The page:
Harvey Recovery: Meeting needs in overwhelming days

By Butch and Nell Green 

Overwhelmed! That is our only thought as to the last few days.

Today held revelations that took the feeling to a whole new level. We first began hearing about the Cambodian farming community in the Rosharon area about 30 miles south of Houston on Facebook when a friend asked if we were aware of that area. Pastor Panha Mey, previously the pastor of the Cambodian congregation at South Main Baptist Church and now an independent congregation, took Butch to the area.

Crude housing received three to four feet of water which remained for two days. Seventy percent of the homes in that community were affected. Some of them already had the ‘X’ on the door meaning that they were condemned.

IMG_3050Virtually none of the affected homes had been cleaned or “mucked” out after the flood, yet for the most part all of the residents wanted to stay in their homes or at least on their land. People were living in their cars and under tarps — there were a handful of tents. Too many were trying to stay in their homes regardless of the mold and odors. A very few went to shelters or a friend’s home. All of them want the opportunity to rebuild.

Besides losing their homes and possessions, they lost their livelihoods because their greenhouses and crops were demolished.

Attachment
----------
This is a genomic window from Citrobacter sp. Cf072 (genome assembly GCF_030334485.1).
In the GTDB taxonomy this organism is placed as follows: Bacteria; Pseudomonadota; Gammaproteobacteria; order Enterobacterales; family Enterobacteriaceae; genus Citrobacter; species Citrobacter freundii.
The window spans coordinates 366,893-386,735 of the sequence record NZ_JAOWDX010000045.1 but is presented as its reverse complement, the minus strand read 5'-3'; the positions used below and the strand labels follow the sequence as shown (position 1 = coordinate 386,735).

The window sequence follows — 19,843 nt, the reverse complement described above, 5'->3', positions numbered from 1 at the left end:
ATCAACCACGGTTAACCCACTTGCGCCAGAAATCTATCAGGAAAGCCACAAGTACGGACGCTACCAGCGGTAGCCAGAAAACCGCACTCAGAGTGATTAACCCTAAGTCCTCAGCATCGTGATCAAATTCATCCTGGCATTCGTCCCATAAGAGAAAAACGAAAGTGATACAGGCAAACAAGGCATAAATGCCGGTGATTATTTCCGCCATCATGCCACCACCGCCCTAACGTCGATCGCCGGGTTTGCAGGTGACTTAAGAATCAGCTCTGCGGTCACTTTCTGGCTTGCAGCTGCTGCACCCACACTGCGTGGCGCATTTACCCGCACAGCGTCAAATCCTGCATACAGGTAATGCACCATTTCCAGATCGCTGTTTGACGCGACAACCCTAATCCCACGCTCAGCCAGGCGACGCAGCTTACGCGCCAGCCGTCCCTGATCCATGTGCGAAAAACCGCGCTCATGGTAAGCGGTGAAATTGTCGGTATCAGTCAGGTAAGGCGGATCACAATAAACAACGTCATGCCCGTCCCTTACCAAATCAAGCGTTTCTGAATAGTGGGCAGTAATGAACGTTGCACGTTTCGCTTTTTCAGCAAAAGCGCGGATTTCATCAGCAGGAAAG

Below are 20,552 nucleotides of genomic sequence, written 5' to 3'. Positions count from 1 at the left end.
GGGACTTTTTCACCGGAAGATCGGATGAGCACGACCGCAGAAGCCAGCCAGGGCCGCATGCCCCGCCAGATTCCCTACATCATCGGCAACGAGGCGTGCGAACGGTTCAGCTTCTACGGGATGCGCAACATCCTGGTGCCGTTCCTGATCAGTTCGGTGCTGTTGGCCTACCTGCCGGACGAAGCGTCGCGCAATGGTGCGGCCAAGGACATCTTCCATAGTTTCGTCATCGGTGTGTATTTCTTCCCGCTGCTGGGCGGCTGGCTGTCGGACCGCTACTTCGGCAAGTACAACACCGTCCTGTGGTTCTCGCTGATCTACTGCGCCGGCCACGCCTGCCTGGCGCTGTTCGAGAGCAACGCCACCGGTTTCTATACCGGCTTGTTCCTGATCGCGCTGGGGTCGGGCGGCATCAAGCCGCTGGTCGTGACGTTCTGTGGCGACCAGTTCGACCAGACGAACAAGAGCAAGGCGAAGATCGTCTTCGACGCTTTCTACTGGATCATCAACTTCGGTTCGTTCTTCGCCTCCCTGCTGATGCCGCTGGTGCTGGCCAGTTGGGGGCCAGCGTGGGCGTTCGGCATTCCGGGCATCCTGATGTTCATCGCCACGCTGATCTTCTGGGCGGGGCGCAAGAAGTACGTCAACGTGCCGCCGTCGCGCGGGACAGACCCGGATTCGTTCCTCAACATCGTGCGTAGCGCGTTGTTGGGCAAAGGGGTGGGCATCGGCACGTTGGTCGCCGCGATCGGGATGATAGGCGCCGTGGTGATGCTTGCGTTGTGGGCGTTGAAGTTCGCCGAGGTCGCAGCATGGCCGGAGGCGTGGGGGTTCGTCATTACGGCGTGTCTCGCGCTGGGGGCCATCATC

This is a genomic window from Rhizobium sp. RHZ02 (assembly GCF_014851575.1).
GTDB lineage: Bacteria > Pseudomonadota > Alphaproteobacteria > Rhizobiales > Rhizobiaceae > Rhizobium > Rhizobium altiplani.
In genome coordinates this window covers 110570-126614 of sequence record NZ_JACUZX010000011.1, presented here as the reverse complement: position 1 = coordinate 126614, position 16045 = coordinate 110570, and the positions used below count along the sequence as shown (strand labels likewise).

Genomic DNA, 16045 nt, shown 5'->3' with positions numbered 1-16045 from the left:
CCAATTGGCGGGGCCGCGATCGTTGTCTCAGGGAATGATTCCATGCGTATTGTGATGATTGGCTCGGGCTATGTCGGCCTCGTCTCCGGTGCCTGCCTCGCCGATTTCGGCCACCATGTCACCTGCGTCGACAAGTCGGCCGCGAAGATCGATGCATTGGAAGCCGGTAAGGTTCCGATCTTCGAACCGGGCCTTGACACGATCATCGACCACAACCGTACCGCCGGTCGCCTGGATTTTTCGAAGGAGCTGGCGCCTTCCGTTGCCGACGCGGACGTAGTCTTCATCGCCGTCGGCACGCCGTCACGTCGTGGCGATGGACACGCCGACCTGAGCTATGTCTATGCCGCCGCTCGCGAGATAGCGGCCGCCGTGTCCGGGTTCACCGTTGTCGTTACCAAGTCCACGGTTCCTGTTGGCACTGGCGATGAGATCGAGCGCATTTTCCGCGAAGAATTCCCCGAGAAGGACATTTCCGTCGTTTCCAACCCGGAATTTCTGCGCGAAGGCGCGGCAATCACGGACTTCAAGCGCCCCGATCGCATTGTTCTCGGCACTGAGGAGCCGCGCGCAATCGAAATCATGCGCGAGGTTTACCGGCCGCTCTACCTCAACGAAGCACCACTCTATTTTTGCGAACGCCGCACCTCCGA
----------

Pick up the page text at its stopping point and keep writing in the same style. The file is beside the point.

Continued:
After being victimized by a flood, these people were later victimized by fringe groups that convinced them they should not trust the government. As a result, when FEMA came in, they were afraid to accept any help. Victimization does not stop there. While Butch was addressing the needs of the Rosharon community, Nell was at a meeting with community and government leaders regarding the state of human trafficking after the flood.

IMG_3061It is already being documented by Children at Risk the increase in sex human trafficking that is taking place as a result of the disaster. The city of Houston is responding and has been addressing the situation since the first flood victims showed up at George R. Brown Convention Center. However, due to lack of stability, social support and income, vulnerability to trafficking increases.

Labor trafficking is about 2/3 of the trafficking happening in Texas according to the study conducted by University of Texas this year. Houston, the fourth largest city in the United States is a prime target for labor traffickers as a result of this disaster.

So what are we doing?

For the Rosharon area, we are providing tents for shelter and air mattresses with CBF Disaster Relief funds. Teams will be working in the area assisting with various needs beginning immediately. We will be training teams who come in on the signs of trafficking and questions that can be asked to determine if there is a situation that needs to be reported to the human trafficking hotline (888-3737-888). We will also be taking measures to raise awareness in the Houston area about questions to ask contractors and other workers to determine if trafficked or exploited labor exists.

IMG_3056Yes, these are overwhelming days. We are so grateful to CBF and our CBF family for the many ways they have rallied to address the tremendous need here in Houston. This will take a long time. Together we are up to the task.

Give to support CBF’s Hurricane Relief efforts here.

Additional Links

Butch and Nell Green serve as CBF field personnel serving refugees and victims of human trafficking in Houston, Texas. Learn more about their ministry at www.cbf.net/green

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